Listening files

Section 2

Section 4

Section 5

Philippine Island commercial

Vocabulary and usage

Where Philippine English shares vocabulary with other English dialects, it shares more similarities with American English.

There are some words and phrases which are peculiar to Philippine English

 and do not appear in other English dialects at all. Some examples are:

    * Aggrupation - Group or cluster. From Spanish aggrupacion.
    * for a while - Used on the telephone to mean please wait
    * Gimmick - A slang meaning to have a good time, party.
    * get/go down (a vehicle) - "Get off". Derived from Tagalog context
 ("Bumaba ka", meaning "get down").
    * C.R. - Toilet, bathroom. C.R. are initials for Comfort Room.
    * take home - Take-out (or "to go" in AE)
    * Every now and then - Often
    * Rotonda - Derived from the Spanish meaning roundabout (British) or circle (American)

>e - Refrigerator.

    * "Ber" months - September, October, November, December (months 

ending with -ber).

    * Commuter - Same meaning as in other forms of English, but implies 

one who takes public transport (rarely used to refer to motorists, oftentimes excluding them).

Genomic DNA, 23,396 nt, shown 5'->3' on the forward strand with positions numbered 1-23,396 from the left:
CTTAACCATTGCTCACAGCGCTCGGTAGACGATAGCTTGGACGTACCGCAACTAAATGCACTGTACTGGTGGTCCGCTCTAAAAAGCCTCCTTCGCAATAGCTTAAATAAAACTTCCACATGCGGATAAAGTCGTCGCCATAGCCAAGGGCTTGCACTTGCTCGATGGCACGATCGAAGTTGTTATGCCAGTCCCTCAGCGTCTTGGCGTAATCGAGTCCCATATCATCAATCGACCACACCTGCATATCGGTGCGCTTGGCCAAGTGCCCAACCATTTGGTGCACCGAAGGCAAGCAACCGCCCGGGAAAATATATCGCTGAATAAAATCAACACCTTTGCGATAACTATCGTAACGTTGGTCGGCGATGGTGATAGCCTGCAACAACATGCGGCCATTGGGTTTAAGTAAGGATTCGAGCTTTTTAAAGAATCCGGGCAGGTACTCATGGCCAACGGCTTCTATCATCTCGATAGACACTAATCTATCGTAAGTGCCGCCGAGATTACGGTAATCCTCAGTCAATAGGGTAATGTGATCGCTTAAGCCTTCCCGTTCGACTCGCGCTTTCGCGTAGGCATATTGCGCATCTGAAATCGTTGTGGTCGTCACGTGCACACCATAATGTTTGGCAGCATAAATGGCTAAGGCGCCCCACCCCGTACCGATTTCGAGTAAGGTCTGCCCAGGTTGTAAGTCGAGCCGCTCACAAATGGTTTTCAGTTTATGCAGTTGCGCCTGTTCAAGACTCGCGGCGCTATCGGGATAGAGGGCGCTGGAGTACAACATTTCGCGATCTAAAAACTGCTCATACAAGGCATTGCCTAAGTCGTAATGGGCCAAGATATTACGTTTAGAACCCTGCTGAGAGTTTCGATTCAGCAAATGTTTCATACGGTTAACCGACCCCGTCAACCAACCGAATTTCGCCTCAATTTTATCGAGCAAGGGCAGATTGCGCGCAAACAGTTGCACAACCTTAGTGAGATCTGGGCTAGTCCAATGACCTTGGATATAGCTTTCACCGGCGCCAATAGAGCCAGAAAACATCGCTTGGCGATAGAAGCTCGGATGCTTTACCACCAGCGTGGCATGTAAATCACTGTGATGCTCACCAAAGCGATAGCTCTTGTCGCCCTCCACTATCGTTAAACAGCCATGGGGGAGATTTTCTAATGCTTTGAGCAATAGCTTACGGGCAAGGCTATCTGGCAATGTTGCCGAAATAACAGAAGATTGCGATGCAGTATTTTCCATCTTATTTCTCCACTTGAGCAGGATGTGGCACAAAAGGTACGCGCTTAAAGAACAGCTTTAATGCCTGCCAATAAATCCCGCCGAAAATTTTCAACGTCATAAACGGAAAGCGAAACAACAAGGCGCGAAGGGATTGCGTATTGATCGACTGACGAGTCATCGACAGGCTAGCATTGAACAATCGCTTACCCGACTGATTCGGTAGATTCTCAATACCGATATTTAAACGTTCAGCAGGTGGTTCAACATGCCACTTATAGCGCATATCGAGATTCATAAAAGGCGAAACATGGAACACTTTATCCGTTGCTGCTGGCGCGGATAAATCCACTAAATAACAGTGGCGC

* Carabao - A Water Buffalo


The accent of Philippine English is heavily influenced not only by the

 American accent but also by Tagalog and other Philippine languages. 

Since many English letters--q, f, j, z, x, c, v--are not originally found

 in most Filipino languages, letter pronunciation replacements are common.

Some examples include (note: most are letters are accompanied with a roll

 of the tongue):

    * Filipino = Pilipino (Given)
    * Victor = Bick-tor
    * Family = Pam-eh-lee
    * Varnish = Bar-nish
    * Fun = Pan
    * Vehicle = Be-hic-kle
    * Lover = Lab-er or loob-er
    * Find = Pined
    * Official = O-pish-al
    * Very = Berry

From Wikipedia, Philippine English

On Filipino, Tagalog, Pilipino, and Taglish

I think the Philippines should officially recognize Tagalog as the country's national language for the following reasons:

1. "Filipino" is actually Tagalog.

2. The use of "Filipino" gives rise many stupid misconceptions (e.g., that Tagalog is a dialect).

>My 2 cents ... for an Ilonggo like me, Tagalog is in fact a dialect. We're better off converting our national language to English.

>If the the Filipino LANGUAGE is based on Tagalog, how can Tagalog be a dialect?

>yo dood i dig whachasay . its all good. we should dump the filipino dialects and speak esperanto.